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WGFD: At least 1,000 grizzlies exist in the region

by Wyoming Livestock Roundup

Pinedale – Wyoming Game and Fish Department (WGFD) Deputy Director John Emmerich told the Wyoming Legislature’s Joint Travel, Recreation and Wildlife Committee in their late-May meeting that, although the official population estimate for grizzly bears in the Yellowstone region is 600, he’d venture to guess there are “at least 1,000 bears in the population.”
Emmerich explained to the committee that when plans and goals for grizzly bear recovery were written, the models and calculations utilized were very conservative – to err on the side of the bear. But he said grizzly bears are now recovered, and it’s time for a re-evaluation of the methodology of calculating the population to get a more accurate count, he said.
“To get a fairly tight population estimate would cost about $12.9 million,” Emmerich said.
That amount would pay for an intensive survey effort involving the collection of grizzly bear hair at corral traps or rubbing trees throughout the tri-state Yellowstone ecosystem. The hair samples would be subject to DNA analysis, which allows for identification of individual bears. Undertaking such a program would involve many agencies and would be both labor intensive and expensive, Emmerich said.
However, even having such research in hand would not increase the probability that grizzly bears would be removed from the list of species protected pursuant to the federal Endangered Species Act, Emmerich said, because the 2009 court ruling that bears must remain protected “had nothing to do with the biology of the bear.”
Emmerich said the Montana federal judge’s decision that bears cannot be removed from federal protection hinged on his view that there were inadequate regulatory mechanisms in place to ensure the continued survival of the grizzly bear, and the court’s concern over declining whitebark pine, a food source for bears.
In describing the decision, issued by Montana federal judge Donald Molloy, Emmerich told the committee, “He has set the bar so high, he has made it almost impossible to recover anything, in my personal opinion.”
Another action that is also taking place currently is the re-evaluation of the criteria that are used in population modeling. This “rule set” is being examined by a study team, Emmerich said. While the outcome won’t be known until this fall, Emmerich said he expects that in the end, the population estimate will be 40 to 60 percent higher than the current minimum estimate, which uses the conservative criteria.
The importance of having a better population estimate isn’t for delisting, Emmerich said, “but it will give us a better idea of how many bears can be removed from the population.”
Since lethal “take” thresholds are based on the percentage of bears in the population, a 10 percent threshold for removal of problem bears equates to 60 bears (for a population of 600). To put that into perspective, the WGFD trapped and either killed or relocated 65 bears last year – more than 10 percent of the current population estimate.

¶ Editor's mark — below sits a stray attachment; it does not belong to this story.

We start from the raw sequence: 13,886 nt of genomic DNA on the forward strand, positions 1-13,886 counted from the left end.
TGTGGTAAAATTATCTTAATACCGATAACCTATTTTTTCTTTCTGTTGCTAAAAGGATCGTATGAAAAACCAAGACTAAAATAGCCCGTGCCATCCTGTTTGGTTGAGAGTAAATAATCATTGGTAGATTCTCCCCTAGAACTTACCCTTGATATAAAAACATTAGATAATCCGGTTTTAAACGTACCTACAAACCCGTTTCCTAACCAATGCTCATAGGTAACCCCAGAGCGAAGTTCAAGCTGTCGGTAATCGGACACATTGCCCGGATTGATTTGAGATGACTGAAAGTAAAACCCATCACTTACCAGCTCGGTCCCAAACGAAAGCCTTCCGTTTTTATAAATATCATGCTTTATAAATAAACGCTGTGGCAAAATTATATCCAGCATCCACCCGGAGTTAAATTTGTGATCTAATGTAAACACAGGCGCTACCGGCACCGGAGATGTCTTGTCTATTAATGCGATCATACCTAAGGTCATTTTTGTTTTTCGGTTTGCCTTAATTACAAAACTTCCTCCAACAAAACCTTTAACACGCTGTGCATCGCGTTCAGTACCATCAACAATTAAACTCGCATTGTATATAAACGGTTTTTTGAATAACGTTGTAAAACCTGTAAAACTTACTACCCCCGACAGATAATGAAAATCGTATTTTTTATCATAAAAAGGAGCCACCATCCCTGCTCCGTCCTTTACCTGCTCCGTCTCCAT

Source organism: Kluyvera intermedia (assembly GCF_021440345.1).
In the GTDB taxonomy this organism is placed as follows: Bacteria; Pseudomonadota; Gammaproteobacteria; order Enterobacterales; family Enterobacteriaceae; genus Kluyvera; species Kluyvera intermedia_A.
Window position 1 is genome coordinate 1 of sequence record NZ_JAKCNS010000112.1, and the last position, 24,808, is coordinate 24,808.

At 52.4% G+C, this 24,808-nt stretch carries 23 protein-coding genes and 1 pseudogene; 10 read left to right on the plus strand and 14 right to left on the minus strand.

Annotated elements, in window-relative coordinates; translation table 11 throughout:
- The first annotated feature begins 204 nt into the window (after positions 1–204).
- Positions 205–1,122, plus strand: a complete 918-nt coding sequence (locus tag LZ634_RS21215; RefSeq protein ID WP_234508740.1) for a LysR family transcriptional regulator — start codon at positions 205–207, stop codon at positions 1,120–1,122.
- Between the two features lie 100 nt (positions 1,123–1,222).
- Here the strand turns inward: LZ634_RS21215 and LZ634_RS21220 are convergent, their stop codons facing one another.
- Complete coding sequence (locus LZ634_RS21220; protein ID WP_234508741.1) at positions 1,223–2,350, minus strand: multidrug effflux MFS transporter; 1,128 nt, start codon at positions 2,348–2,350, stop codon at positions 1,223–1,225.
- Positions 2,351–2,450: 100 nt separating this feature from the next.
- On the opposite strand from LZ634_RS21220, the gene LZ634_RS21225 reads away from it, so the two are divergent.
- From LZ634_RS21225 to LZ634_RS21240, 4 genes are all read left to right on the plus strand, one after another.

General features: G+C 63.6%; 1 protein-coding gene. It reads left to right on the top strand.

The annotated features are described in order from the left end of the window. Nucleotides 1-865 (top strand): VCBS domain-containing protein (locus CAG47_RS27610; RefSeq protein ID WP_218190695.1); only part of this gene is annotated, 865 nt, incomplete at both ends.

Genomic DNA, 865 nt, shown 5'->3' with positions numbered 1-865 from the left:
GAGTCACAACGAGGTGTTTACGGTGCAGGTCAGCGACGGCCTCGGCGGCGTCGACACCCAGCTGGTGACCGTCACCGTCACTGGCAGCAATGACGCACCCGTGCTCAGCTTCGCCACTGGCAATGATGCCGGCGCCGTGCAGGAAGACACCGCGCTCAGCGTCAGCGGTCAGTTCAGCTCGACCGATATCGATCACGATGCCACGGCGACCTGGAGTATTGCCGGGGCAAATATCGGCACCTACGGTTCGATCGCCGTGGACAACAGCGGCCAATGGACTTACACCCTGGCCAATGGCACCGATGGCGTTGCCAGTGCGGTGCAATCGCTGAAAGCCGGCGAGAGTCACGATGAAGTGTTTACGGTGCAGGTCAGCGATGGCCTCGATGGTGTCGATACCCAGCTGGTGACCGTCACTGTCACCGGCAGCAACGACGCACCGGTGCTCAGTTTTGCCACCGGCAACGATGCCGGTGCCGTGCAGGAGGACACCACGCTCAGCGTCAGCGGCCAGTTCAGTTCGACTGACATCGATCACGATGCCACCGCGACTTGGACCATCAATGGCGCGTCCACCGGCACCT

Kim Floyd, executive secretary of the Wyoming AFL-CIO, spoke with the commission in support of the nearly $13 million research proposal, and indicated he’s personally willing to work to help bring additional funding to the table by approaching interested non-profit groups.
Floyd said he has “watched this explosion of grizzly bears,” and knows that some hunters and recreationalists are turning away from the region because of the thriving grizzly population.
“I wonder how much more the state is going to lose because of this situation,” Floyd said, suggesting the money on the research project would be a good investment for the future of bear management.
Committee co-chairman Senator Bruce Burns of Sheridan said he was “dubious” as to the value of study in terms of getting grizzly bears delisted, noting it would also be a hard sale of the floor of the legislature. Burns did pledge to keep an open mind about the issue, noting he would like to hear funding commitments from public agencies and private organizations.
Representative Allen Jaggi of Lyman said, in his view, “there are too many grizzlies” and the bears are not showing any fear of man, instead approaching too closely.
“More people will have more conflicts, and probably more people will get killed,” Jaggi said, adding he fears continued litigation from groups whose goal is to prevent any hunting of grizzlies.
WGFD Director Scott Talbott told the committee: “We continue to document bears from the southern portion of the Wyoming Range, and the southern portion of the Wind River Range, and, as of this week, we have a grizzly bear on Gooseberry Creek between the Meeteetse rest area and the town of Worland.”
Talbott said the grizzly bear population continues to increase between four and seven percent each year.
“We are committed to the conservation of this species,” Talbott said, noting that the state wildlife agency invested nearly $2 million last year in grizzly bear management.
“We feel very, very strongly that grizzly bears should be delisted,” Talbott said.
Representative Kathy Davison of Kemmerer said she felt the committee would spend $20 million if it felt it would result in grizzly bear delisting. But, since that’s not the case, Davison said, “I don’t think it’s a good investment right now.”
State officials have appealed the federal court decision that reinstituted protections for grizzly bears to the Ninth Circuit Court of Appeals, Talbott reported, and a decision on the appeal is expected this fall.
Cat Urbigkit is a correspondent for the Wyoming Livestock Roundup. Send comments on this article to

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